- “Aren’t you worried about the risks, being so old?”
Yes. I am. And PGD and PGS testing is still denied to women in some countries – even when there is a clear benefit to it. We realise there are risks. Moving on.
- “Are you having sex often enough and doing it at the right time?”
Would you like to come over and supervise our sex? I assure you that I passed biology, and know how to use both a calendar and an ovulation test kit.
- “I know someone who had XX failed IVF cycles and then stopped and got pregnant naturally!”
Hurrah for her! If I had a dollar for a story of a friend of a friend this happened to, I would be able to fund several cycles. And put down a down payment for a boat. Most couples try naturally between cycles, fuelled by that same hope. It sounds like a nice story to tell, but it doesn’t help someone who’s bloated and hormonal and desperate for some sense that everything is going to be ok with THIS cycle. Infertility is a medical condition that often requires medical help. We’re not doing this because we have a choice.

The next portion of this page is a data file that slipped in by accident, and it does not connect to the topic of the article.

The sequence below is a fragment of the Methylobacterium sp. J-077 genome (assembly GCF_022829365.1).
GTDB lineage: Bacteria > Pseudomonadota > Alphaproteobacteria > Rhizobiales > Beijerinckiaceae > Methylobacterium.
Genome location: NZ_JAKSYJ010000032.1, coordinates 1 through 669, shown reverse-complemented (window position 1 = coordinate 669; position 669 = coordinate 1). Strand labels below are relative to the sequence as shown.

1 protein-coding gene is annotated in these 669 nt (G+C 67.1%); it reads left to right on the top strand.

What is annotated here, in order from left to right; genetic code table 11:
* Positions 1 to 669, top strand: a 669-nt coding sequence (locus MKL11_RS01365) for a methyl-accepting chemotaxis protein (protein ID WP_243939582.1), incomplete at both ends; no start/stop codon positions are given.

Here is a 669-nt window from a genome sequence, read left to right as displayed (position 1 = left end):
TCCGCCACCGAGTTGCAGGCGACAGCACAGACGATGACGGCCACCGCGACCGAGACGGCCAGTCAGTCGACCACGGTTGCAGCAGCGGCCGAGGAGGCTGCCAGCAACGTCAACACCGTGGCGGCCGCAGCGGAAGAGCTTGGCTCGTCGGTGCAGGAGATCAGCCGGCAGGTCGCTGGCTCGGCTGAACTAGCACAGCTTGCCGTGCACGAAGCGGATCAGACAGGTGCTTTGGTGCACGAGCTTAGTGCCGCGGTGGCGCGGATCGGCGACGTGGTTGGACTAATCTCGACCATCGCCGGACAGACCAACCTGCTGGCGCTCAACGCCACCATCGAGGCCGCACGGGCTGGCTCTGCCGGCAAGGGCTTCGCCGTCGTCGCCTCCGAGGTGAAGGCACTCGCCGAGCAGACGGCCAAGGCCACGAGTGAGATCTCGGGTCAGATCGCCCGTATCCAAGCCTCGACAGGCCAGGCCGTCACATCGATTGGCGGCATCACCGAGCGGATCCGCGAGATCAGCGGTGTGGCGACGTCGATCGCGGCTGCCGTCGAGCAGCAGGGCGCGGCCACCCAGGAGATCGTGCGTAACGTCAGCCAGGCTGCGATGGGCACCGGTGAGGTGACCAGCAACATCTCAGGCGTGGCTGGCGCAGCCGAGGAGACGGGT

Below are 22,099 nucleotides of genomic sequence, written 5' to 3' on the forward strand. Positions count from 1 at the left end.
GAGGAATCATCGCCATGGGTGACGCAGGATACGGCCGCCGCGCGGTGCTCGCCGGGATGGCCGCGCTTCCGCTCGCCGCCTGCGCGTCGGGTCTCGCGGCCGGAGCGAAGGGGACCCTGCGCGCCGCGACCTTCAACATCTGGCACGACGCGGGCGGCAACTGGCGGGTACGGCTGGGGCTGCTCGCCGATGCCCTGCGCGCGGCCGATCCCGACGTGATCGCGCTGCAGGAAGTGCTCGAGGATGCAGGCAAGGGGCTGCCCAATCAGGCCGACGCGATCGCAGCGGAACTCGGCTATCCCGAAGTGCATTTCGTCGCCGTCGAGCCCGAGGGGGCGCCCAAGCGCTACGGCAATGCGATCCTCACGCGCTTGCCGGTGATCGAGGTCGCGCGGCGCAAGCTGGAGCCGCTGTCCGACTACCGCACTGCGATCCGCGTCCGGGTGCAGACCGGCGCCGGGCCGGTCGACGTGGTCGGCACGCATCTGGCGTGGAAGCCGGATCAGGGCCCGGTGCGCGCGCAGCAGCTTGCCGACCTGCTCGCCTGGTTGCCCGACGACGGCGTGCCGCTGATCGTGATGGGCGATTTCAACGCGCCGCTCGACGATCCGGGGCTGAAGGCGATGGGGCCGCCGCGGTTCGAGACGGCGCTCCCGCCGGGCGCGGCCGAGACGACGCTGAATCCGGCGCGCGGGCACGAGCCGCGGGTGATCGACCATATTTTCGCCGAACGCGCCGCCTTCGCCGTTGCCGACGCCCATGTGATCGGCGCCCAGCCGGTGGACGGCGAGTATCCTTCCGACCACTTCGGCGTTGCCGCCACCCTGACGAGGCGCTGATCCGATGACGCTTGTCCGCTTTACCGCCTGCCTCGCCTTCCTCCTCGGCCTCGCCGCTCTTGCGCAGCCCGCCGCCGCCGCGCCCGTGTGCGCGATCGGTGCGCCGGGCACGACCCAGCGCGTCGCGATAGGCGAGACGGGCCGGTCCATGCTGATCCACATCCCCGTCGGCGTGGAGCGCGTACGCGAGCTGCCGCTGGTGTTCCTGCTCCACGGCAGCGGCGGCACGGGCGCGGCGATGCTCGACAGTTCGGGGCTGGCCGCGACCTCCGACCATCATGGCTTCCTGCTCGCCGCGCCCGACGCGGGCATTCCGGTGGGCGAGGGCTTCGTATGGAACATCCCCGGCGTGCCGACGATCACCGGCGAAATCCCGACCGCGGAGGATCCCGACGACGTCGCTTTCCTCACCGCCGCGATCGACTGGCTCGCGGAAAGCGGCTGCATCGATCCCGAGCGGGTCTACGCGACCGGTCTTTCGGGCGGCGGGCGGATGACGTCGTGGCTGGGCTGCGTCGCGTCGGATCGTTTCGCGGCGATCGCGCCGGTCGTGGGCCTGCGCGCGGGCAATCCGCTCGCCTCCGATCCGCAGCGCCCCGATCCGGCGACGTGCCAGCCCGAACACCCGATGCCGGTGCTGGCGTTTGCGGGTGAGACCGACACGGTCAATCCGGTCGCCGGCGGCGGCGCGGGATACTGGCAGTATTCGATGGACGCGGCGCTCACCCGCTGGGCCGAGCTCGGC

- “Doesn’t it worry you that your baby will have no soul?” (my #1 pick for the WTF category)
This didn’t happen to me, but I heard about it from someone and I’m flabbergasted enough to include it here. I’m not sure how anyone even thought this, let alone said it. Clearly, the only person without a soul is her.
So that’s it. My list of 10 things you should not ask/say. If you have a friend who is going through IVF, I would venture that she might agree with most of these. Just be a listening ear when we need to vent or think out loud. And we’re not asking you to validate our decisions, just not to invalidate them.
And if you’re one of the warriors who has chosen to be a face of infertility this week, I salute you. Thank you for being strong – for us all.